The ongoing flood situation across the country may affect the production of Aus and Aman rice, winter vegetables and other crops.
More than 62,000 hectares of land have been inundated due to heavy rainfall and onrush of upstream water from India over the last three weeks, according to the Department of Agriculture Extension (DAE).Most of the crops on the inundated lands will be damaged if the floodwater would not recede quickly, said agriculture experts.
Standing Aush rice, Aman rice, Aman rice seedbed, jute, vegetables, spices, banana, sugarcane and betel leaf are the worst victims of the flood.
Aman and Aus rice seasons are the two major sources for the staple crops after Boro season. Aman comprises 37-38 per cent and Aus 7.0-8.0 per cent of the total rice output in the country.
The government has targeted to produce 3.64 million tonnes of Aush from 1.32 million hectares of lands during the April-September period.
The target is 15.37million tonnes from 5.89 million hectares of land for the Aman season (June to December).
But the ongoing flood has been posing threats to rice output prospects.A total of 13.066 million tones winter vegetables were grown on 0.5769 million hectares of land last year. This year the target is yet to be estimated but the output is likely to be lower than last year.
The flood has been inundating fresh areas almost every day for the last seven days as major rivers were flowing over the danger mark.
Dr. Alhaz Uddin Ahmed, director of Field Service Wing at DAE, said they are yet to estimate the total crop damage as the flood is still continuing.
“Till now more than 62,000 hectares of crops land in Northern was inundated. We will estimate the damage after receding of floodwater,” he said.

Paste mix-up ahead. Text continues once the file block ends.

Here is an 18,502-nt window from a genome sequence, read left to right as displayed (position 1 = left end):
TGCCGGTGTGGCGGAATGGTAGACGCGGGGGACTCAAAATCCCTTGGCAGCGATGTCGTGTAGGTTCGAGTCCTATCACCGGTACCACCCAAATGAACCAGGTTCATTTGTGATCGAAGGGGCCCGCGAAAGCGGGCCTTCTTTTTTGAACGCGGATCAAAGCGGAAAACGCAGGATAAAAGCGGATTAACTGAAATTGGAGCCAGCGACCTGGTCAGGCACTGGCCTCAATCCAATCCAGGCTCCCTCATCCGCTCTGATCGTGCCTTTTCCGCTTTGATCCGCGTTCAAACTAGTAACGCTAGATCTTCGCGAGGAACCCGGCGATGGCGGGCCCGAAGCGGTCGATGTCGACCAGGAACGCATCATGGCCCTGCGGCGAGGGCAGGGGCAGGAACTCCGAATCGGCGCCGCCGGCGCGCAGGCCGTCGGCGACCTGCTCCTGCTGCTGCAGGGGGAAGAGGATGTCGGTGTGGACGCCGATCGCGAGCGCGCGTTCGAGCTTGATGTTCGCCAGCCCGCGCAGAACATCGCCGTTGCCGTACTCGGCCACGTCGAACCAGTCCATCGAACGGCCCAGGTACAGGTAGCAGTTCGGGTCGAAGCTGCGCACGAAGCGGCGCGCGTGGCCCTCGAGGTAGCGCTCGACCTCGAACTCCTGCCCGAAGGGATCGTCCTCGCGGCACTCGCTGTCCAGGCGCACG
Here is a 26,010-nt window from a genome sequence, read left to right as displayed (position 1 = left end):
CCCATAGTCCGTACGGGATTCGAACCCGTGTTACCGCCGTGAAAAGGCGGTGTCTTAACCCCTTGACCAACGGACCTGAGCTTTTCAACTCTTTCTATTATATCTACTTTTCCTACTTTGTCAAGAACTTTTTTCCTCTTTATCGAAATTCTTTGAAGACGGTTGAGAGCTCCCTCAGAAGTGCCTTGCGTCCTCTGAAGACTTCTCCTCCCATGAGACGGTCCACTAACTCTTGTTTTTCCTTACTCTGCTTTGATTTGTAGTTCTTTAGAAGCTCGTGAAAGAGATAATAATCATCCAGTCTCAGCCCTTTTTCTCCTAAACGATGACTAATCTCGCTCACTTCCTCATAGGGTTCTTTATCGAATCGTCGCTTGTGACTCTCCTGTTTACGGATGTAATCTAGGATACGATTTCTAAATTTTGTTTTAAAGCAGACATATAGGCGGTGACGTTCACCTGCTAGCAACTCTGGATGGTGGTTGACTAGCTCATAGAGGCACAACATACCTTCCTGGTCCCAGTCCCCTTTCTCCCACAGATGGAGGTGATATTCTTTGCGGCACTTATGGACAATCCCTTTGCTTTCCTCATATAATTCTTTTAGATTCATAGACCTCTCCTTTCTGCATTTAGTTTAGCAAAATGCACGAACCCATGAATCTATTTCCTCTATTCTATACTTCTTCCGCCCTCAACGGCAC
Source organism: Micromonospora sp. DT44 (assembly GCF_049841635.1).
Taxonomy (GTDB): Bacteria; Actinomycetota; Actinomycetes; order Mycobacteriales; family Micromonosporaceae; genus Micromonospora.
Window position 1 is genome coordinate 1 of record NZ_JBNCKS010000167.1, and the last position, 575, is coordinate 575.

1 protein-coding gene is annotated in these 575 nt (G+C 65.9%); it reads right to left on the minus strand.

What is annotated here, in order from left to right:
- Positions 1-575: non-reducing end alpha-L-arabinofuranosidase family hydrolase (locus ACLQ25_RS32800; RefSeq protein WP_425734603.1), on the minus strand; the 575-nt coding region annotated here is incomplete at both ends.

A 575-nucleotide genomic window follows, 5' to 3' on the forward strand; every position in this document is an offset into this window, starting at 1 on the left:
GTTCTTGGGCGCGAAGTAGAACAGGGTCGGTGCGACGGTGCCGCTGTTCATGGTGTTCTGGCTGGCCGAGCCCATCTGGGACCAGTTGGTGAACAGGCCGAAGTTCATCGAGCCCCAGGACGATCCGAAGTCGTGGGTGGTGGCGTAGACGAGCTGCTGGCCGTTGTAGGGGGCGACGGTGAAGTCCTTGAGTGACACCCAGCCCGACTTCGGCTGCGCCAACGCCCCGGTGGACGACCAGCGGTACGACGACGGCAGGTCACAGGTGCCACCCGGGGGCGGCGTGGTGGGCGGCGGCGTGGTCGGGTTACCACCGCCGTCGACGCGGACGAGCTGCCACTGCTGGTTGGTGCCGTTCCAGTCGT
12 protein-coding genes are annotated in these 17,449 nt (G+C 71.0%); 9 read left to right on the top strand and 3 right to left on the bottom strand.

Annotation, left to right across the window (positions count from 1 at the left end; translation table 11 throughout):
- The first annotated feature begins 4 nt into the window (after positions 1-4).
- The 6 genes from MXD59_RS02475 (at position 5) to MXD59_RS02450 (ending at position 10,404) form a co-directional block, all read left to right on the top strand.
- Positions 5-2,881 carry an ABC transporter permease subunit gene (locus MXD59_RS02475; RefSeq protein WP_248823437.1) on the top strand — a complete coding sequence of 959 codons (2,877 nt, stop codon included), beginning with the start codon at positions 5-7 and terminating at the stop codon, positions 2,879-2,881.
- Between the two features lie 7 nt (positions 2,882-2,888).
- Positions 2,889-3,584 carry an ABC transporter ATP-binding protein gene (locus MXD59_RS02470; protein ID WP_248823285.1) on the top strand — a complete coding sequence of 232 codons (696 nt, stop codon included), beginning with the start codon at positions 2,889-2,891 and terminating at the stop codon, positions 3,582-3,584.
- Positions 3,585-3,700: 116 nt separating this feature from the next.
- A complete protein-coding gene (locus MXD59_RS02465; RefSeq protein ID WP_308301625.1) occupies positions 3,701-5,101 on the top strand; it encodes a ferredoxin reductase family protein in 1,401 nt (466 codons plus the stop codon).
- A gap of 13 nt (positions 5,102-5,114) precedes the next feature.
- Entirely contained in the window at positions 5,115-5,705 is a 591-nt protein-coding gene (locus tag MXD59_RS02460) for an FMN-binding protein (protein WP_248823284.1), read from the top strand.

Meanwhile, standing crops on 32,992 hectares of land were inundated by floodwater in all five districts in Rangpur division.
The submerged crops included standing Aush rice on 8,998 hectares of land, Aman rice on 47 hectares, Aman rice seedbed on 5,999 hectares, jute on 14,192 hectares, vegetables on 3,116 hectares, spices on 547 hectares, Banana on 170 hectares, sugarcane on 70 hectares and betel leaf on three hectares of land.
Of them, standing crops on 105 hectares of land have been submerged in Rangpur, on 12,803 hectares in Gaibandha, on 19,638 hectares in Kurigram, on 325 hectares in Nilphamari and on 121 hectares of land in Nilphamari districts.
The submerged crops on 32,992 hectares of land made up over 21.37 per cent of total standing crops on 1,54,353 hectares of land in these five districts of the agriculture region.
Officials of DAE and other agriculture-related departments, organisations and institutions are visiting the affected areas and suggesting ways to affected farmers to overcome the situation after the recession of floodwaters from their submerged croplands.
All of the submerged standing crops will not be damaged and some of those will suffer partial damage if floodwaters receded in three to four days.